Running between 1995 and 1998, McCallum was a series that seemed to tap into various television drama trends of the period. Like Cracker it had an unorthodox lead, who (similar to Tony Clark in Between the Lines) was something of a hit with the ladies. And like both those series, McCallum had an uncompromising, naturalistic feel.
Iain McCallum (John Hannah) is a brilliant forensic pathologist, albeit one with an independent streak. It probably won’t come as a great shock to learn that he tends to butt heads with some of his colleagues on the police-force, especially the brusque DI Bracken (Gerard Murphy). McCallum goes his own way and more often than not solves the crime all by himself (with the police trailing in his wake).
If this is something of a cliché, then so is the fact that McCallum often gets personally involved. The pilot episode The Key to My Heart provides us with an excellent example of this. After enjoying a night of wild passion with Claire Best (Cathryn Harrison), a police officer working with him on his latest case, McCallum is shocked the next day to be called to the scene of her murder.
With this sort of plot-twist you can either throw your hands up and decide that it’s all too unbelievable, or just decide to go with the flow. As McCallum continues to keep quiet about his intimate link to the victim, Bracken starts to sniff around. There’s a nice feeling of tension as McCallum becomes more and more frantic as Bracken starts to apply the pressure.
Despite having a long-term girlfriend, Joanna Sparks (Suzanne Hamilton), McCallum seems to be a man who finds it impossible to resist any female that crosses his path. When he meets up with Joanna the day after his liaison with Claire, he’s not able to bring himself to admit that he’s slept with her (whilst anxious to learn if Joanna has been with anyone during his absence). Hamilton, who’d starred alongside John Hurt in 1984 and had been a regular in the 1993/94 series of Casualty, does her best, but unfortunately it’s rather a nothing role.
The morgue is packed with a number of characters, like Bobby Sykes (Richard O’Callaghan), Fuzzy Brightons (the always watchable James Saxon), head pathologist Sir Paddy Penfold (Richard Moore) and Dr. Angela Maloney (Zara Turner). Angela, as an obvious romantic interest for our lead, quickly becomes the second most important character in the series. City of the Dead, the first episode of series two sees her cause the death of an elderly man after she knocks him over in her car. But as might be expected, nothing’s ever quite as straightforward as it seems …..
The first episode of series one, Sacrifice, sees Sir Paddy start to feel the strain (he’s turning up late for autopsies and when he does arrive he tends to make a hash of things). Given there was no hint of this in The Key to My Heart, it feels like a rather sudden plot-twist that comes out of nowhere.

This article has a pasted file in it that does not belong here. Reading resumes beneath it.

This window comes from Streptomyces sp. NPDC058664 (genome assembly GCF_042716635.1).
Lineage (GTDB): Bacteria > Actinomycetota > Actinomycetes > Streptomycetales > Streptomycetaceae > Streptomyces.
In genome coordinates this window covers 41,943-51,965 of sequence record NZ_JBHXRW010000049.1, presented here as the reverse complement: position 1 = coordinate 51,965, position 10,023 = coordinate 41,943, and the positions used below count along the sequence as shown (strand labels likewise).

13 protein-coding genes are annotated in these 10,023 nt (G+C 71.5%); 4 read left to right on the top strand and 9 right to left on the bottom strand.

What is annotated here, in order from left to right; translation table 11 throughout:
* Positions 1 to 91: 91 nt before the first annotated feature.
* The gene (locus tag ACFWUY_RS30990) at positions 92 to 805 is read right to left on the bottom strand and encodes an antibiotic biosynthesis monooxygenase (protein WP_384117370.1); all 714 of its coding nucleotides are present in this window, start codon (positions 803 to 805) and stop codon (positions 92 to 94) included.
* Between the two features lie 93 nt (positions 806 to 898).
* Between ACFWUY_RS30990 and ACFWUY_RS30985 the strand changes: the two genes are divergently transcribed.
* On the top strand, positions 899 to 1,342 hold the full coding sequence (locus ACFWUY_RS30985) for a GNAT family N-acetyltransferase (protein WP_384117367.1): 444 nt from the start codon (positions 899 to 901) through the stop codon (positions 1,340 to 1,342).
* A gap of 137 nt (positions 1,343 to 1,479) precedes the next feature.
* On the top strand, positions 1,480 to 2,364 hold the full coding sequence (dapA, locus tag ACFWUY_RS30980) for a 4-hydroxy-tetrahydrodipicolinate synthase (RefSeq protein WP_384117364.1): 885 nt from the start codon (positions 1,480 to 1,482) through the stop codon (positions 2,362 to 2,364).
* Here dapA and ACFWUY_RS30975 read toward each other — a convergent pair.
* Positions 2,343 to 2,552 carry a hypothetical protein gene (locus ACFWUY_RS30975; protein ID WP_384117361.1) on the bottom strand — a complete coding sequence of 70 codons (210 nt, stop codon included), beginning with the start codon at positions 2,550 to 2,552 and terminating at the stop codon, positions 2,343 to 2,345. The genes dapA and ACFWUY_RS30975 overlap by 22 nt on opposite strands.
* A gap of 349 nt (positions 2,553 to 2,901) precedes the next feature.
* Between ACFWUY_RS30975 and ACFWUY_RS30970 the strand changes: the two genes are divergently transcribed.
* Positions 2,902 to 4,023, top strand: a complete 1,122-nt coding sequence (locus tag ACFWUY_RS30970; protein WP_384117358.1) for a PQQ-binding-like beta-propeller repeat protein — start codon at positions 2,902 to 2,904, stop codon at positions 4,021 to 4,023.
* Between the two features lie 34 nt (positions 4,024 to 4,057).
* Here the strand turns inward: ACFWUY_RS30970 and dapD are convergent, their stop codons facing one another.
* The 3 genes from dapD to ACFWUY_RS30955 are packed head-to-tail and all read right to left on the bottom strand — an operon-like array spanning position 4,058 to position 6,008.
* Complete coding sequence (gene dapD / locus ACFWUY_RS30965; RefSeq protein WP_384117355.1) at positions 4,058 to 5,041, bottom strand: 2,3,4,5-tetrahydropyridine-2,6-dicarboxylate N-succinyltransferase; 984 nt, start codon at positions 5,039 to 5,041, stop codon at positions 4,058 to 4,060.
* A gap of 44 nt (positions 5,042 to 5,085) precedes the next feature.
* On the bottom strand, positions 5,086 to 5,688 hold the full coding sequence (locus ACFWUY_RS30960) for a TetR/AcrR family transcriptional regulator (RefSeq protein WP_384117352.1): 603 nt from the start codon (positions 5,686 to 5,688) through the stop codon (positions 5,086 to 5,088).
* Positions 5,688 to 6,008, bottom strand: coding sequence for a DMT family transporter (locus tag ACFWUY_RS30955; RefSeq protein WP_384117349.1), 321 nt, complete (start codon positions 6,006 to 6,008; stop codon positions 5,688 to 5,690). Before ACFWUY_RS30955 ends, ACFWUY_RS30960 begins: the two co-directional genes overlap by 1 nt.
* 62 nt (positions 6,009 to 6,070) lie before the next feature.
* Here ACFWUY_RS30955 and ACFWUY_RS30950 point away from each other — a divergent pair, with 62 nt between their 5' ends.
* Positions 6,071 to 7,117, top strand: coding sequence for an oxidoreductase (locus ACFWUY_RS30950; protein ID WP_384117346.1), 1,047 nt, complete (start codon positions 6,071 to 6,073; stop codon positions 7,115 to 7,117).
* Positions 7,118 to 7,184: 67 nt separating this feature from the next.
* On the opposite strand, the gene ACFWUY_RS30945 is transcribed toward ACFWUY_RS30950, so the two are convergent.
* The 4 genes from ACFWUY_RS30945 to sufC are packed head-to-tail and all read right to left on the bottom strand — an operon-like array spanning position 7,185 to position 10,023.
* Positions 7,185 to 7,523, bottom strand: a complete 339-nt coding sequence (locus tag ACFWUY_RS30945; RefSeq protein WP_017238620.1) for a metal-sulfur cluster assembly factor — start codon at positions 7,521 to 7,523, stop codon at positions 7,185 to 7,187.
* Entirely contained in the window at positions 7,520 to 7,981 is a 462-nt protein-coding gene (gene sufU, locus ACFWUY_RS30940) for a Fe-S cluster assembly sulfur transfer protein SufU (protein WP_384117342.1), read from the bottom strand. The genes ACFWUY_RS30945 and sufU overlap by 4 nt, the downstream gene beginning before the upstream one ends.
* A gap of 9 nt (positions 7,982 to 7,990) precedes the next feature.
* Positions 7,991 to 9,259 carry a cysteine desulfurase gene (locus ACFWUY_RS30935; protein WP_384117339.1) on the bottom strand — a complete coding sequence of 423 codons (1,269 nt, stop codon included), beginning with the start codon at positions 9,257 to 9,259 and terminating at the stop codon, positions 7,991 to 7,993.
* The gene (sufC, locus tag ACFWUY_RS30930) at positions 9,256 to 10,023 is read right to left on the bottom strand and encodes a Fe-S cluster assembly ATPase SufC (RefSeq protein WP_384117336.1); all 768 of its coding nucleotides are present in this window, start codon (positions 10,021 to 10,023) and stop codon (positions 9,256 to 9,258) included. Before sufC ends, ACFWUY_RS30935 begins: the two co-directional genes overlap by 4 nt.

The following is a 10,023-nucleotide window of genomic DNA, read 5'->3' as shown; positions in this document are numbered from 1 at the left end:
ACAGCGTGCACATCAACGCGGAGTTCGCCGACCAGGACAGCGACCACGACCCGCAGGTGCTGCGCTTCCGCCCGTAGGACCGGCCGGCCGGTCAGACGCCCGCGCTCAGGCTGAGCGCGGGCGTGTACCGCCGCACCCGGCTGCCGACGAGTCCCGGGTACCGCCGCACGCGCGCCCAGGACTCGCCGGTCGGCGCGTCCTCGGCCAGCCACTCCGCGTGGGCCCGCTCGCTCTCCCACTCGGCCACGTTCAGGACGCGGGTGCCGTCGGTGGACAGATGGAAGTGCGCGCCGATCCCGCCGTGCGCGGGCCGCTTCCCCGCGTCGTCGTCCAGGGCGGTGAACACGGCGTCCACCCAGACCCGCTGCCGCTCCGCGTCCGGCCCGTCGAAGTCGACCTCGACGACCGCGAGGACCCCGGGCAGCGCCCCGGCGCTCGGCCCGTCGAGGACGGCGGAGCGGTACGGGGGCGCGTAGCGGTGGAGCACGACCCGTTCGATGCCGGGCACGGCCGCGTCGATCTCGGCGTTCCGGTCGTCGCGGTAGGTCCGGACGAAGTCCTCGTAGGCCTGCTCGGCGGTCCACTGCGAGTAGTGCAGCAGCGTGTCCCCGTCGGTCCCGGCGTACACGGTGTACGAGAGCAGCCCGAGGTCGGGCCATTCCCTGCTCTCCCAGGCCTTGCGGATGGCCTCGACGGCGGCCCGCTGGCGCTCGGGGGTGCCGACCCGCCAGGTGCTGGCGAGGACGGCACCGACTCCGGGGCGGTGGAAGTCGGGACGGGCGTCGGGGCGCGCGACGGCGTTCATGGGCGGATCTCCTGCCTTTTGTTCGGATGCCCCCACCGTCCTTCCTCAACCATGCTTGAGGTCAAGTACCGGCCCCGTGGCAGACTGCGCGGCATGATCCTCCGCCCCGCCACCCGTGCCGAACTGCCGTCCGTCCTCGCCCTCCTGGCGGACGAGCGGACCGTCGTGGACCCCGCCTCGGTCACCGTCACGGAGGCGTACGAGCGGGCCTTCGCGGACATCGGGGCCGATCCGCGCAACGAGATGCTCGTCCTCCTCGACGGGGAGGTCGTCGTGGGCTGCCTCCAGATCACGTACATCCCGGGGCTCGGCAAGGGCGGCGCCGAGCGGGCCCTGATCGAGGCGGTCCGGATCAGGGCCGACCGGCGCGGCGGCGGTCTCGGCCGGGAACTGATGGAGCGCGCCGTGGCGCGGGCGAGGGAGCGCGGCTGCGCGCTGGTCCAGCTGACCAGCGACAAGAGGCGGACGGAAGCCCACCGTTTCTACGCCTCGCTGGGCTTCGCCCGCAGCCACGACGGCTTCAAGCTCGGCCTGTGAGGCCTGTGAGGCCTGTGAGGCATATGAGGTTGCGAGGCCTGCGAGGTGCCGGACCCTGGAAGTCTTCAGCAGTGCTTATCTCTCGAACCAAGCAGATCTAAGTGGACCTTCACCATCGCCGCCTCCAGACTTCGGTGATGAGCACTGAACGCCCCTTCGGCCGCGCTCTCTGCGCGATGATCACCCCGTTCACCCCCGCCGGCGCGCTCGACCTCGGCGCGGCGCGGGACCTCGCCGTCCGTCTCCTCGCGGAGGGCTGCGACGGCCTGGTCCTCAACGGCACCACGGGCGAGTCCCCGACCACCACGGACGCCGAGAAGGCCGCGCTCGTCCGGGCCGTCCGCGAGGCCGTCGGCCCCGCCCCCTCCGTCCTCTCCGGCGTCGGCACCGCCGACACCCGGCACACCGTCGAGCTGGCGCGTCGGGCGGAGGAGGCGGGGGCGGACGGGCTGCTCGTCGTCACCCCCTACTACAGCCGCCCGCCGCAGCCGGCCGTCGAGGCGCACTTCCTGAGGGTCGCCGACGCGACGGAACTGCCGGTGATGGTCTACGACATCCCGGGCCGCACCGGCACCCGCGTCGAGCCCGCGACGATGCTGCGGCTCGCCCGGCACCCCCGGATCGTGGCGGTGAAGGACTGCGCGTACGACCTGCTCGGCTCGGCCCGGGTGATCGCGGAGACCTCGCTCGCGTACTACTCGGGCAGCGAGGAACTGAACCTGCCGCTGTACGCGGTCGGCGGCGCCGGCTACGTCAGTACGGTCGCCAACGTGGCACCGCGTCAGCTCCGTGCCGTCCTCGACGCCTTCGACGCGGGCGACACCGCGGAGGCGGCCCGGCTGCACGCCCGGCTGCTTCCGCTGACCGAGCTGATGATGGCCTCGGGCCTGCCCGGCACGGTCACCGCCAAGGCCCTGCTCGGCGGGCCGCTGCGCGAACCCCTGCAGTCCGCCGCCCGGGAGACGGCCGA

Sir Paddy’s unreliability does allow for some decent character development for the other members of the team though. It had been established in the pilot that Angela had only recently moved to London and was feeling somewhat swamped by her responsibilities. She’s not an inexperienced pathologist, but Bobby is on hand to dish out some nuggets of wisdom (he tells her to hold her scalpel like a tulip).
These pleasantries are put on hold when McCallum and Angela are called to investigate the death of a local baker. No prizes for guessing that he and his family are known to McCallum. Jane Lapotaire adds a touch of class as the baker’s widow whilst Angela begins a relationship with a philandering Doctor (you just know this is going to end badly).
As the series wears on, McCallum begins to get a little frayed around the edges – this isn’t too surprising as he’s often placed right in the thick of the action. In Dead but Still Breathing, he finds himself the target of a deranged killer whilst in Dead Man’s Fingers, McCallum is shocked to discover that a murdered woman claimed her unborn baby was his.
The final episode, Beyond Good and Evil, was rather unexpected. Both McCallum and Angela had left, leaving a new man, Dan Gallagher (Nathaniel Parker), in charge. Gallagher, just like McCallum before him, doesn’t have a quiet life (he’s being stalked by a deranged serial-killer). Again, suspension of disbelief is required, but it proved to be a gripping finale to the series. I’m not sure whether there was any intention to carry on with Parker, but maybe it was felt that the series had run its course. I think it was the right decision.
McCallum is a nine disc set (original transmission dates in brackets) –
Disc One – The Key To My Heart (pilot, 28th December 1995)
Disc Two – Sacrifice (13th January 1997)
Disc Three – Touch (27th January 1997)
Disc Four – Dead but Still Breathing (10th February 1997)
Disc Five – City of the Dead (6th January 1998)
Disc Six – Harvest (13th January 1998)
Disc Seven – Dead Man’s Fingers (3rd February 1998)
Disc Eight – Running on Empty (17th February 1998)
Disc Nine – Beyond Good and Evil (7th December 1998)
The pilot runs for 75 minutes whilst the remainder are all 100 minutes approx. Notwithstanding some gripes about the plotting, McCallum is an excellent series which still holds up well, some twenty years on. With a strong cast of regulars and a number of twisty, atmospheric tales, it’s well worth a look.
McCallum was released by Simply Media on the 5th of September 2016. RRP £49.99.